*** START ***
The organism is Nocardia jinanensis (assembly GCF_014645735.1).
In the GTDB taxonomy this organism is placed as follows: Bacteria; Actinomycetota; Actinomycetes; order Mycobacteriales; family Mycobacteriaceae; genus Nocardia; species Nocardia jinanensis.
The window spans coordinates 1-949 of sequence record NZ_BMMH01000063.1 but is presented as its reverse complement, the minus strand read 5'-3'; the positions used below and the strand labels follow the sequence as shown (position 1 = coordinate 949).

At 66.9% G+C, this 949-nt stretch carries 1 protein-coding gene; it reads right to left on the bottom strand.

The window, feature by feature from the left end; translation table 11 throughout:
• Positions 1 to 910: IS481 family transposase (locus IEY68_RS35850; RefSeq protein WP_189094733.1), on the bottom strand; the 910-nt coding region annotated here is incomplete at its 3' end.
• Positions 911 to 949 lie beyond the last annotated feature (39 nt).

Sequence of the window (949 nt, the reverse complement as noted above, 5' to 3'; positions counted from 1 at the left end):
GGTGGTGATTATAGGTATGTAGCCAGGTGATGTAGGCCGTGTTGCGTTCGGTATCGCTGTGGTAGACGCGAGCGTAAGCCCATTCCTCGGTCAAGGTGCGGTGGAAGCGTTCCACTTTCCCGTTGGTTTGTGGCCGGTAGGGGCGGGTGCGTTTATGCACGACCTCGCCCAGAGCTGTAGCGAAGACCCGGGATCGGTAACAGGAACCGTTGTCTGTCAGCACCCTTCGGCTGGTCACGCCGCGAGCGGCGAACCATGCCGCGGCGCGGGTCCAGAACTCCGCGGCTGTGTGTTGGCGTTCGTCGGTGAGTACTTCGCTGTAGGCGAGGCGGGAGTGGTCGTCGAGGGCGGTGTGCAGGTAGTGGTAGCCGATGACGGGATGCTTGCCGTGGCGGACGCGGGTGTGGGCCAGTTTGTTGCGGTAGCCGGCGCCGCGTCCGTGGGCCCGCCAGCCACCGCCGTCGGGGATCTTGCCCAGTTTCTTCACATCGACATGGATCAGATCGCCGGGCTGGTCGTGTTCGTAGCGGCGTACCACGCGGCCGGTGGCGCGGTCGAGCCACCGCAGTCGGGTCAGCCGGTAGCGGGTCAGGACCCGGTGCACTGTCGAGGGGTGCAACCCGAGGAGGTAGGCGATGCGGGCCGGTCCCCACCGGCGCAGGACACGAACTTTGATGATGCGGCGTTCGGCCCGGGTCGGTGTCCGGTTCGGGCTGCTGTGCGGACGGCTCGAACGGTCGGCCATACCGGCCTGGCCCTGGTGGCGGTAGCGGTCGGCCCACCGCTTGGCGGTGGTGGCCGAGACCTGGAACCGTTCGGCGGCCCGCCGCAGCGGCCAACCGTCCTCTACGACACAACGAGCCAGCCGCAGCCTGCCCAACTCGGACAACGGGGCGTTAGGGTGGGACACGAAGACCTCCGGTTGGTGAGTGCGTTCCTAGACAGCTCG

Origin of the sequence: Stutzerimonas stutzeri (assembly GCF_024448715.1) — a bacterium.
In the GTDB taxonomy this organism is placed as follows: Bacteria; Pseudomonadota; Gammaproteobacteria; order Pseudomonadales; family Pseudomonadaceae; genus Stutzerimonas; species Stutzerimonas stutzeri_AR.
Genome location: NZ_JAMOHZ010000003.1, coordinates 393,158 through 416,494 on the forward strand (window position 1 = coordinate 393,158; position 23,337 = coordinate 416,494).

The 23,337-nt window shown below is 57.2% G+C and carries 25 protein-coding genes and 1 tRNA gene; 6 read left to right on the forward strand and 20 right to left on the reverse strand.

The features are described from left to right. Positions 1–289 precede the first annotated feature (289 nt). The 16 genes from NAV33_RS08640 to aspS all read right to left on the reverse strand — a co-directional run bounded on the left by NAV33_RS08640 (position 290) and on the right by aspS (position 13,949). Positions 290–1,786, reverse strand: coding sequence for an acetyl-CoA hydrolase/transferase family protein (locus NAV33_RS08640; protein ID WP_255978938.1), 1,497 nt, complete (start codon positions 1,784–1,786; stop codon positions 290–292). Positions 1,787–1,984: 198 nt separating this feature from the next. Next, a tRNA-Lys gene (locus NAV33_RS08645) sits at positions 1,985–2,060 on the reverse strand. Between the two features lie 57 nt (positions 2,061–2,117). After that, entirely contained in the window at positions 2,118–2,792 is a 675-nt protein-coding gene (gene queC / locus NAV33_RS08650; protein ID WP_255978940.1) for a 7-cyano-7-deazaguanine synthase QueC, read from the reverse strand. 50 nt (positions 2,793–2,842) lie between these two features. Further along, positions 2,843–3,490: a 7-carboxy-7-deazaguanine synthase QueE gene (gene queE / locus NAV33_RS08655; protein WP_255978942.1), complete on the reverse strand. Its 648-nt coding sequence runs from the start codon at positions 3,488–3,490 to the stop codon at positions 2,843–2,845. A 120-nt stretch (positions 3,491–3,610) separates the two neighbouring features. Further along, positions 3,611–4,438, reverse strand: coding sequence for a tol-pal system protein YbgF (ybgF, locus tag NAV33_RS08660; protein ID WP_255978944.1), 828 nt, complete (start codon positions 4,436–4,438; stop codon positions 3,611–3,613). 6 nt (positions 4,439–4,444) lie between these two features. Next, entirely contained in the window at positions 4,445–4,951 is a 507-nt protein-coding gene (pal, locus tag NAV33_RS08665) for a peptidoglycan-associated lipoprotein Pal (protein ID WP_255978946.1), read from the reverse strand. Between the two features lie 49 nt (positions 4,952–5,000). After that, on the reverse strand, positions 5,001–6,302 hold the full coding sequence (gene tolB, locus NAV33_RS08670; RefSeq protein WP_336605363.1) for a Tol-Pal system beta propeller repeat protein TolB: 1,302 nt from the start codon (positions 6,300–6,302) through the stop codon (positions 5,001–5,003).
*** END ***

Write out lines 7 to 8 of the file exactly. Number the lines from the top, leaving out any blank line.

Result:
• Positions 911 to 949 lie beyond the last annotated feature (39 nt).

Sequence of the window (949 nt, the reverse complement as noted above, 5' to 3'; positions counted from 1 at the left end):